Giant watch vendor Swatch isn’t going to directly take on Apple in the smart watch market.
Instead it has what just might be a far more cunning plan.
According to CEO Nick Hayek, Swatch is going to start selling watches using inexpensive near field communication (NFC) chips, letting you make payments by just waving your wrist at the receiver.
Reuters said that Hayek’s view on Apple is that it is creating a new market for watches which it will be able to leverage. It won’t venture into what he described as having a mini mobile phone on your wrist.
Swatch hopes that people will buy Apple watches because lots of people don’t wear watches and if Apple succeeds in selling as many as it hopes, that will put it and other watch vendors in a stronger position.
Hayek is quoted as saying that Swatch is not in the business of upgrading software every year.
In any case, Swatch is going to introduce sort watches which will connect to Android phones and perform many of the functions of the Apple iWatch. You won’t have to pay hundreds or even thousands of US dollars for this functionality.
If Apple thinks it will have the smart watch market to itself, it had better think again. Traditional vendors of watches are on the march.
According to Reuters, the Swiss watch industry is preparing itself to parachute into the smart watch sector, following Apple’s announcement of a range of glitzy wrist watches earlier this week.
The report said that a number of big players in the watch business are quietly preparing to introduce smart watches – including Swatch, Guess, Richmond and LVMH. Richemonte owns the Montblanc brand.
Apparently, the companies believe that Apple may ignite the taste of youngsters for watches and they hope to make sales off the back of the rush of publicity the Apple iWatch has generated.
Swatch publicly confirmed in January that it was ready for the smart watch and its device won’t be tied just to the Apple iPhone but will support the Android operating system too.
And, perhaps crucially, it will have much longer battery life than Apple’s offering.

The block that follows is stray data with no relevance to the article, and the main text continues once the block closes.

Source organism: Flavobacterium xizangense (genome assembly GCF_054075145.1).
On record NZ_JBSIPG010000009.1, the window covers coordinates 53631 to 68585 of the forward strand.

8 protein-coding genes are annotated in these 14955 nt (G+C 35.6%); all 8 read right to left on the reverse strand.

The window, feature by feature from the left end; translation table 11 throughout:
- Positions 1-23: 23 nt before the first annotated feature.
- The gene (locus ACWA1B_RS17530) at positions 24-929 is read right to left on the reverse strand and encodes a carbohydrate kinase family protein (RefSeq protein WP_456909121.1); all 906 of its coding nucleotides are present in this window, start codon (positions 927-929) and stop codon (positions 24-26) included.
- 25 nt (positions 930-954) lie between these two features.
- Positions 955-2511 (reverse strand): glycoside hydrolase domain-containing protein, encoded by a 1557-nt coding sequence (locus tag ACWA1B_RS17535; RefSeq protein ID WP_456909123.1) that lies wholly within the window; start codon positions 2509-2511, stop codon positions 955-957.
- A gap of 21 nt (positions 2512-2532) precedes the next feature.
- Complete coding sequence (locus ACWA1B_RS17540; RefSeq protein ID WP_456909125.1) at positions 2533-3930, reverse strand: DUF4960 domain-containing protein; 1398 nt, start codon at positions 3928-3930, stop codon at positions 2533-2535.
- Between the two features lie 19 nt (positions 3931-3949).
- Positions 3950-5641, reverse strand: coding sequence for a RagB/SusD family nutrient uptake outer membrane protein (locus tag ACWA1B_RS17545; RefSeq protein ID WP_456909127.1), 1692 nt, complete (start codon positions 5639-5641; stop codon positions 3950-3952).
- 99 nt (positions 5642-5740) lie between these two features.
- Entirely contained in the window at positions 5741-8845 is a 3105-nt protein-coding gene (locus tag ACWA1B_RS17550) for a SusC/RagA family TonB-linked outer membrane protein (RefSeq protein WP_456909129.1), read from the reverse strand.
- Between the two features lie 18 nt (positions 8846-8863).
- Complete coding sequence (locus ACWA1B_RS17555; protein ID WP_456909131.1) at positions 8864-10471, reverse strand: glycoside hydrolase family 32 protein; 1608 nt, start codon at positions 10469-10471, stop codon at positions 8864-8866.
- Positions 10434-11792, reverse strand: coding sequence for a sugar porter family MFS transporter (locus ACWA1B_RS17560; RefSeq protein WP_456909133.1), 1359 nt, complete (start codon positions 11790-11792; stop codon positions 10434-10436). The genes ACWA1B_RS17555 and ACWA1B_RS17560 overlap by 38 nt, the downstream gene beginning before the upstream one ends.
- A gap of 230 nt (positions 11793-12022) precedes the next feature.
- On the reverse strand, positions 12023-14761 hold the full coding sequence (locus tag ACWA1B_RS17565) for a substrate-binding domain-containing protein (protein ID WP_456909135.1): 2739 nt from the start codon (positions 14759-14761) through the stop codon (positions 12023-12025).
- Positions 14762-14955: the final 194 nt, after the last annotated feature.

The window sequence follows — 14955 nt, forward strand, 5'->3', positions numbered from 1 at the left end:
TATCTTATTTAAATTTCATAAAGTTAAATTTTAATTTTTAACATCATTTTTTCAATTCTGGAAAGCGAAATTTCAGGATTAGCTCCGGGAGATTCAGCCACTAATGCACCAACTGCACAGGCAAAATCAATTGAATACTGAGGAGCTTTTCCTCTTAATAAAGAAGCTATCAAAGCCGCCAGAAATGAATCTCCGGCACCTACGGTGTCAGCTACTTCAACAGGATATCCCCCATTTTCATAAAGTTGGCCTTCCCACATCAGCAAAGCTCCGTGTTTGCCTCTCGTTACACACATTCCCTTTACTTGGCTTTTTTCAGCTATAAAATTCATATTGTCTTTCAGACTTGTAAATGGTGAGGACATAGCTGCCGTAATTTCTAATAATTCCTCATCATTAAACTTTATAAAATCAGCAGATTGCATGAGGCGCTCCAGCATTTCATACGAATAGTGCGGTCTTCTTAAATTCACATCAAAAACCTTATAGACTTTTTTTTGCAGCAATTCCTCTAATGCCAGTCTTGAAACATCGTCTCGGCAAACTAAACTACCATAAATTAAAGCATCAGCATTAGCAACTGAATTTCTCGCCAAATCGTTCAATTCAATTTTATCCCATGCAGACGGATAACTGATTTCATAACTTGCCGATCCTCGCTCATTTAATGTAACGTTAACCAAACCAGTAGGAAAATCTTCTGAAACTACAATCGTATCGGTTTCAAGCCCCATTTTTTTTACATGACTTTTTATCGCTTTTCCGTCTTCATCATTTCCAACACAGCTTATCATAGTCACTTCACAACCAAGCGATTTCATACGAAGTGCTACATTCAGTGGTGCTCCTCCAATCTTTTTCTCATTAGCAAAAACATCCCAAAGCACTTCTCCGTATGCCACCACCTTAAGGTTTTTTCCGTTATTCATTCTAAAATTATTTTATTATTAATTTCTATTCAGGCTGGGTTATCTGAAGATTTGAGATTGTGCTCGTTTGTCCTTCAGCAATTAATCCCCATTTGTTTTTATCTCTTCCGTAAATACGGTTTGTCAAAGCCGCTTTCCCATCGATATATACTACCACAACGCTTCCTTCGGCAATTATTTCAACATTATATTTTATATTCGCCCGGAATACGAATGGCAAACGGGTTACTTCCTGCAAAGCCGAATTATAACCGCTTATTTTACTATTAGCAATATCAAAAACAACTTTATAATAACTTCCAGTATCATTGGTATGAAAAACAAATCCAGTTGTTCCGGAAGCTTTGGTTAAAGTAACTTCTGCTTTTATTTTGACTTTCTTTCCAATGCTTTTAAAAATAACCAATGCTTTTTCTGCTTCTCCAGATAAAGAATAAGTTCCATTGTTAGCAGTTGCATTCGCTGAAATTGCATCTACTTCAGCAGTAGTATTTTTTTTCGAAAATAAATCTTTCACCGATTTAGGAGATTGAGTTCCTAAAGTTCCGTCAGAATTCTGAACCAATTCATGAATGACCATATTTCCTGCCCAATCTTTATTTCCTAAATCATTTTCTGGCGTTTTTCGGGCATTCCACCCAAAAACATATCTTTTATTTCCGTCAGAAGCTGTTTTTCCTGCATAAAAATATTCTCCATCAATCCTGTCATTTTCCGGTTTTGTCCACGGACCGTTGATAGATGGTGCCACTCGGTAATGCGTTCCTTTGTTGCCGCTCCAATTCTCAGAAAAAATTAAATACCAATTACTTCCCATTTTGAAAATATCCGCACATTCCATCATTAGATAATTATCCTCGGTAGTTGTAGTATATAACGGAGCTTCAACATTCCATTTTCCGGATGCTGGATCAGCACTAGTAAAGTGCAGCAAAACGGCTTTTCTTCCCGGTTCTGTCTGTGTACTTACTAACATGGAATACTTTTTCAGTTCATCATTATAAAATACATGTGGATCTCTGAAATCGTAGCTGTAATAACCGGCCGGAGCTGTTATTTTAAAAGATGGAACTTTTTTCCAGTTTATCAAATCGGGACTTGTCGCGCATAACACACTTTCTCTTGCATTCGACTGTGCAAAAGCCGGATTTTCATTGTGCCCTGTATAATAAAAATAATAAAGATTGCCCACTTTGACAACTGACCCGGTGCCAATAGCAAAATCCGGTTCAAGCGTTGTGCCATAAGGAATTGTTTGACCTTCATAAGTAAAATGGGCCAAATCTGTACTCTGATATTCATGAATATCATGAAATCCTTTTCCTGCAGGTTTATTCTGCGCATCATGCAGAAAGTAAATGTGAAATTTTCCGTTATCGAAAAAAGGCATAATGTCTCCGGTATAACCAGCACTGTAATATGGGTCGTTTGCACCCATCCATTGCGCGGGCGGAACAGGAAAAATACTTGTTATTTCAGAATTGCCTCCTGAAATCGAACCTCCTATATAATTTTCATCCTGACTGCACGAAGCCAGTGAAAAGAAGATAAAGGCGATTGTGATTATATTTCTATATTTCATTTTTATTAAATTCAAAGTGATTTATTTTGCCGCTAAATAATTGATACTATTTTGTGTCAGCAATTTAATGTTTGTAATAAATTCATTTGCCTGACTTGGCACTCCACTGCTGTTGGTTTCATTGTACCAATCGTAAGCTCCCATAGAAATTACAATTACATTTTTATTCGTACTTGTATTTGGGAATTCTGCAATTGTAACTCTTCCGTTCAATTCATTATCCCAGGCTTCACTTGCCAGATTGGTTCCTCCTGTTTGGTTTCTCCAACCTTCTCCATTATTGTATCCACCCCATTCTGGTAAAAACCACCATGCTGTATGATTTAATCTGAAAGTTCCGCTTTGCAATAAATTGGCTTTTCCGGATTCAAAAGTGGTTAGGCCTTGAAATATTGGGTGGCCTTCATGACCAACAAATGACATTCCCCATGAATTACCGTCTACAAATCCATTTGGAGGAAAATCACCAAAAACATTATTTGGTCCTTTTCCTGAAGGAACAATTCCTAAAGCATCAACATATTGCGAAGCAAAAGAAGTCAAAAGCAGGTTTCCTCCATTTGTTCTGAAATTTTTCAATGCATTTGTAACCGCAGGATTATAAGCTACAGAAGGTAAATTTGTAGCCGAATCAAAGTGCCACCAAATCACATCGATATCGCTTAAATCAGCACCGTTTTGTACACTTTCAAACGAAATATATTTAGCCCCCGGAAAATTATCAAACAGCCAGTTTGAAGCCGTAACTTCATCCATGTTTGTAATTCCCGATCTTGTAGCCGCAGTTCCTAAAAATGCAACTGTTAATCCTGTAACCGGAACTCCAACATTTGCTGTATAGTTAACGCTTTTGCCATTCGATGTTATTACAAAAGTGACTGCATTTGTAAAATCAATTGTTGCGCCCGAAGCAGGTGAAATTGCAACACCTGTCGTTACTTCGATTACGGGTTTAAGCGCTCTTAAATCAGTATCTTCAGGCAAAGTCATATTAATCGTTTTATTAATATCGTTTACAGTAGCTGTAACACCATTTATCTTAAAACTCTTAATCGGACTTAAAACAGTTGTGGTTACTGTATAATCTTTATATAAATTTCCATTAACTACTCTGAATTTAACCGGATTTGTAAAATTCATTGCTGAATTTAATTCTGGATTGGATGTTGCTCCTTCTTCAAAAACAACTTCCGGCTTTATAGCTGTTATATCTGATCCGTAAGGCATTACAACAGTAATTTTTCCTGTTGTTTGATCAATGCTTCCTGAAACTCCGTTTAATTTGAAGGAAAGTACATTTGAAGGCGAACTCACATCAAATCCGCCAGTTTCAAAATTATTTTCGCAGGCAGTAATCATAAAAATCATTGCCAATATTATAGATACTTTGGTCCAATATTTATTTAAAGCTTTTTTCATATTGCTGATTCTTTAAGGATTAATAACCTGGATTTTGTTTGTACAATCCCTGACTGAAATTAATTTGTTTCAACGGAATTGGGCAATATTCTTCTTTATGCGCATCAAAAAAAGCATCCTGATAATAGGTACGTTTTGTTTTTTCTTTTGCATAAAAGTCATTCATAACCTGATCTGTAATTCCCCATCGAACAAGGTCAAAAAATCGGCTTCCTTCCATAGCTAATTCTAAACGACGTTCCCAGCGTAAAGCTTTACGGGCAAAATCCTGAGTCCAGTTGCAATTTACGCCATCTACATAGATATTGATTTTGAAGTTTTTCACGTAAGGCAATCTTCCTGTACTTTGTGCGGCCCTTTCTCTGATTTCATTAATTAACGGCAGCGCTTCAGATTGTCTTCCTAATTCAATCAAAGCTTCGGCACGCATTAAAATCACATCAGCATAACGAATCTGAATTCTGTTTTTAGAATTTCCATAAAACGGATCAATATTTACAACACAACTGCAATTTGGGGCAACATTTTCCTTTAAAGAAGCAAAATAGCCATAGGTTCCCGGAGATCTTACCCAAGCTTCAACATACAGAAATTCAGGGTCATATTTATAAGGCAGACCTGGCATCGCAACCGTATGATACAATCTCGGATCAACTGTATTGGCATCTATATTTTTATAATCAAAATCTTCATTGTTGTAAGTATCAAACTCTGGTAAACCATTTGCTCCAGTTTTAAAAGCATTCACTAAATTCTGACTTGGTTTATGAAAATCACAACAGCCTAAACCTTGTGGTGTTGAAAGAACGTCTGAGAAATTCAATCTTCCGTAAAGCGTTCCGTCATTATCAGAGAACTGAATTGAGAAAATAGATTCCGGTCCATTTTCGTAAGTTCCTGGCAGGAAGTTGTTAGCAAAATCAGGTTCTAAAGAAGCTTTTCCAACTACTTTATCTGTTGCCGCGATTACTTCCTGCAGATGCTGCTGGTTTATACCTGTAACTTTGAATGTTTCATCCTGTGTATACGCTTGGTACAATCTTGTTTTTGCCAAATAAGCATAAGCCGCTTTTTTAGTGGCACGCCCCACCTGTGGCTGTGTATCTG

Guess, too, has far advanced plans for a smart watch.
Perhaps more crucially, the traditional timepiece manufacturers have long established routes to market and unparalleled distribution know how.
If Apple thinks
it will have its own way in the smart watch category this year, it had better think again.
Swatch is planning to introduce a smart watch in the next three months and it’s going to have some advantages over the Apple device.
According to Bloomberg
, the watch can communicate with the internet without needing to be charged, will work with Windows and Android and will let you make mobile payments.
Swatch has something of an advantage over Apple too in that it’s been in the market for decades and has had touch screens since the end of the 20th century.
It also knows its market and has distribution deals that Apple cannot possibly match.
Further, attempts by companies like Intel and Google to launch TV services haven’t exactly been the dish of the day.
While some analysts are predicting huge sales of smart watches, others are more sceptical. Young people, by and large, don’t tend to wear watches and use their smartphones for telling the time.
People need to be convinced that spending money on duplicate functions makes any sense at all.
Manufacturers on high tech island Taiwan are reporting that Apple’s iWatch is unlikely to see the light of day until 2015.
Speaking under terms of anonymity to Taiwanese wire Digitimes, the vendors say there’s still a way to go because components are still in their engineering verification stage and then has to undergo production verification testing.
And, more than that, vendors who make the components that go into the iWatch haven’t yet received firm orders from Apple.
Although Apple is holding one of its signature press conferences on September 9th, the company is unlikely to announce the iWatch then, Digitimes says.
Yesterday Swatch said it would enter the now rather competitive arena of wearable technology with a smart watch. The jury is still out whether the world and its dog actually wants to wear this kind of device, however.
Microsoft tried to introduce a smart watch in the 1990s but the idea went down like a lead balloon.